This paper considers the effect of corruption and military spending on economic growth, analysing both the direct impact of public spending and the effect of allocating resources between categories of public spending within the framework of an endogenous growth model. The model exhibits non-linearities as a result of the links between the components of public spending, corruption and economic growth. The main findings of the empirical analysis confirm the expectation that corruption and military burden lower the growth rate of gross domestic product per capita. They also suggest that when the effect of the complementarity between military spending and corruption is omitted, as in most studies, the impact of military burden on economic performance is underestimated. © 2012 Copyright Taylor and Francis Group, LLC.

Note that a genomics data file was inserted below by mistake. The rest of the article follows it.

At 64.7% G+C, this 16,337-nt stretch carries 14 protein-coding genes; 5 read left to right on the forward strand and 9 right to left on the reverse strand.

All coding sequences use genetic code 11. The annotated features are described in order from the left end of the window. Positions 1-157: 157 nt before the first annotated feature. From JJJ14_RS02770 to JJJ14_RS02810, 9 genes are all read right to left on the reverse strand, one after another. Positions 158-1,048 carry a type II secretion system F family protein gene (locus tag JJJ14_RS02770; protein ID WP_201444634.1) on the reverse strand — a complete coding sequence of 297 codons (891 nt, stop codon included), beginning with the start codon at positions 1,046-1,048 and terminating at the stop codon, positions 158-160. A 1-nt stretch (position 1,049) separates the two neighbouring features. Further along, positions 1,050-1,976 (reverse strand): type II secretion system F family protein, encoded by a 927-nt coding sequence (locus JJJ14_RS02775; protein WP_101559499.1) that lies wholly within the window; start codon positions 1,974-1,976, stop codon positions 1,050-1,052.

D'Agostino, G., Dunne, J.P., & Pieroni, L. (2012). CORRUPTION, MILITARY SPENDING AND GROWTH. DEFENCE AND PEACE ECONOMICS, 23(6), 591-604 [10.1080/10242694.2012.663579].